When family influence proves not sufficient, force preserves property; and force failing, then pelf becomes a rightful acquisition. personal protection, the pledge is somewhat more effective, as the circle and tribe are in honour bound thereto, and readily take up arms to avenge blood, or from their means contribute towards paying the price of such as has been shed by one of their body.' (Vol. i. p. 34.)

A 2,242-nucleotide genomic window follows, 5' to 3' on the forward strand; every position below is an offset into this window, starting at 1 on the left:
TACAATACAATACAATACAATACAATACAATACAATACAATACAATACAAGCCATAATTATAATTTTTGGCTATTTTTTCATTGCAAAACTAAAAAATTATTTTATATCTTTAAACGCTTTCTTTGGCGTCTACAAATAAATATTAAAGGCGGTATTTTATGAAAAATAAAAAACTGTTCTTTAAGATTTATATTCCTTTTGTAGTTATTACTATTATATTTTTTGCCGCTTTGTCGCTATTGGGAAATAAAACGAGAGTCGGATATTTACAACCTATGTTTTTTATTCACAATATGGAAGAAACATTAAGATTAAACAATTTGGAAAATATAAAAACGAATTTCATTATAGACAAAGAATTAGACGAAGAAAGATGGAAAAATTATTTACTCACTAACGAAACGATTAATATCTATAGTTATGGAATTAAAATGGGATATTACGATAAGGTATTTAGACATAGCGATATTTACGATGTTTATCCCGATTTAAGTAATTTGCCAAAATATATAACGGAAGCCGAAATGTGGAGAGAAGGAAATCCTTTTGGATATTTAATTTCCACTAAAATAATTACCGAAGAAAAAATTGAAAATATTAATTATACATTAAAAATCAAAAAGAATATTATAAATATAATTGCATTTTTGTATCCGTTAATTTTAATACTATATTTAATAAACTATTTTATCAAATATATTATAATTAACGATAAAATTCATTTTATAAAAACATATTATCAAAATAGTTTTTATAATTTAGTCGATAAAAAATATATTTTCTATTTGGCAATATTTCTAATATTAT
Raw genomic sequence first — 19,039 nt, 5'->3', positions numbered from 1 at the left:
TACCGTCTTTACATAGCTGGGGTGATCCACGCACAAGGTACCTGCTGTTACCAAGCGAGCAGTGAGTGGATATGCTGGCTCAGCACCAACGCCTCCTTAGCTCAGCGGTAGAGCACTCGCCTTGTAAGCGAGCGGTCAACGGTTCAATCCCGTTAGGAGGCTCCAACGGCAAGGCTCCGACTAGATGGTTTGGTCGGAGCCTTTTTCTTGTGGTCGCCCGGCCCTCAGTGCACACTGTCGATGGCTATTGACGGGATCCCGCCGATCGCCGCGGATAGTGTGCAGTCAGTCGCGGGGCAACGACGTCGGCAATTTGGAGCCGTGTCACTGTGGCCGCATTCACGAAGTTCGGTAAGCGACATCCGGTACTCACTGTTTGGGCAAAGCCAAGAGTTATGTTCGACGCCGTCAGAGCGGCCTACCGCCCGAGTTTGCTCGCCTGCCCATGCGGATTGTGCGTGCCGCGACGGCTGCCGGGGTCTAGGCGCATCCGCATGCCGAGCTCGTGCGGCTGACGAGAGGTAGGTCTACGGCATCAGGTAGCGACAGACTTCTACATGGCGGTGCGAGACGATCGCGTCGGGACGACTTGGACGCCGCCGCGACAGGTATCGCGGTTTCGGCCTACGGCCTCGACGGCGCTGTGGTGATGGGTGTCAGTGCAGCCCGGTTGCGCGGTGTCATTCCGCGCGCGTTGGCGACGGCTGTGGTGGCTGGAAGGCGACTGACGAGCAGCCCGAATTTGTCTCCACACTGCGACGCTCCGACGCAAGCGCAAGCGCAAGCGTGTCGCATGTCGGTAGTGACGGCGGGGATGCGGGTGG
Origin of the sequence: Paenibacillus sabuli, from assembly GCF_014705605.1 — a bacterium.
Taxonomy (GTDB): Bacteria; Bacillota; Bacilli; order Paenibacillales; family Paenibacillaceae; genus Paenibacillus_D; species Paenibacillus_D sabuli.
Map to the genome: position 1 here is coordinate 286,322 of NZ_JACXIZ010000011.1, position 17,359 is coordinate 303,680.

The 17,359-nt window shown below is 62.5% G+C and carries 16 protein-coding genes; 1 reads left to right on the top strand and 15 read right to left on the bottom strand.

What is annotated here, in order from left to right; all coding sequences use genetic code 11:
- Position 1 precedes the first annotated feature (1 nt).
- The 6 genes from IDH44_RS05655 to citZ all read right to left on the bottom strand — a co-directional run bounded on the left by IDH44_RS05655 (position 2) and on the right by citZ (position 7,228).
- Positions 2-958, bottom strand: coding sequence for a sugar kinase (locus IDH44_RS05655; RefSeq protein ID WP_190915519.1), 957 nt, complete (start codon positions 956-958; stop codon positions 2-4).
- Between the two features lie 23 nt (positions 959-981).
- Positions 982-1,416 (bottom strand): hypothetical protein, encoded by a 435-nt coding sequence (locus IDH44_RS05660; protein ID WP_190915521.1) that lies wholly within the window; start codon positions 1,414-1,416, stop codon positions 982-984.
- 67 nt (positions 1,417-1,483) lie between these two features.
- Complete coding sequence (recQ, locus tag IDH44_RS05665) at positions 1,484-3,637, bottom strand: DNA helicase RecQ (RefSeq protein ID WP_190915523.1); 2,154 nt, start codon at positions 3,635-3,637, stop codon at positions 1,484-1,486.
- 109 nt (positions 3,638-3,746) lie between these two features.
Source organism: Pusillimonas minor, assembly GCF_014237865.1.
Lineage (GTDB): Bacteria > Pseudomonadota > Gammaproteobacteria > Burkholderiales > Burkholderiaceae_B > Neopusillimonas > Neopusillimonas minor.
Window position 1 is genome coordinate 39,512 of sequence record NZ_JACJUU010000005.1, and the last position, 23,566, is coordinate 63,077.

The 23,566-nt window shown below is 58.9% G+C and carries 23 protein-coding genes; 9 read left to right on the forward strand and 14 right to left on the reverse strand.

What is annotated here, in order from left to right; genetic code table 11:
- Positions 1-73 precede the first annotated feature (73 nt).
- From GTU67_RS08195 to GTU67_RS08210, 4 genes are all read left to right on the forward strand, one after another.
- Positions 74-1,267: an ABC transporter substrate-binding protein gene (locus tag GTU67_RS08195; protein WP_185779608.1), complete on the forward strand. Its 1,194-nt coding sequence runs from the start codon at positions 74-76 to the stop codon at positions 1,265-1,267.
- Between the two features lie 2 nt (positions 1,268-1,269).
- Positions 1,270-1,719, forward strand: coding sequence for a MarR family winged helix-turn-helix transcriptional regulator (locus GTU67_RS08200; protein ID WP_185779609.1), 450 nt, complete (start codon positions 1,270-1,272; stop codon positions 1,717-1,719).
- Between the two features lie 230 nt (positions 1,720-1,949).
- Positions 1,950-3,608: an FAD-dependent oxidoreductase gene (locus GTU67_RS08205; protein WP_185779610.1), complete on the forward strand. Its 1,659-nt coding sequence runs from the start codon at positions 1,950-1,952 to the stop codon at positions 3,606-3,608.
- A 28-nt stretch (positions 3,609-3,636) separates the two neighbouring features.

A society so strictly confined in its organisation to the narrowed family bond, constituted an even intenser system of rivalry than prevailed in Celtic clanship, which extended at all events an equal community over all who came, however remotely, within one pedigree. Of the countless petty divisions into which the Arabian world was thus broken, the tribe of Koreish claimed particular eminence in virtue of its lordship over Mecca. That town was endowed with holiness in the eyes of all Arabs, and thus enjoyed as much of the character of a metropolis as was compatible with the rude notions of so primitive a people. Mahomet was born therefore at the very pinnacle of Arabian society, for besides being a townsman of Mecca and a Koreish, he was moreover the heir apparent in that family of Hashem which, from being the guardian of the national shrine, had the chief rank in the tribe, and affected to be the most illustrious blood in the country. By the representative, therefore, of Arab aristocracy in its choicest perfection, the bolt was launched that aimed at the overthrow of its cherished distinctions. This was not, however, the act of Mahomet's deliberate intention, but rather the result of his kin having rejected a scheme which, in the first instance, he had brought forward for direct purposes of family ambition in the true spirit of Arab tradition and feelings. The holy privileges enjoyed by the Koreish were mainly held on no higher tenure than the kind of sufferance customary to Arab polity. The Koreish had laid aside in their walled settlements none of the purely personal susceptibilities which had exclusively seized them while roving about in the desert. Such ordinances as prevailed in Mecca above what was to be found in every Arab encampment, were merely the instinctive expressions of that simple necessity which even the rudest and most lawless population become alive to as soon as they are thrown together within the confined compass of a town. The free recklessness that may be indulged in a state of society removed from neighbours, must at once put on itself some restraint in self-defence when its continued indulgence becomes a permanent cause for murderous collisions. The Koreish in Mecca did therefore no more than tacitly to fall into a simple government offering but the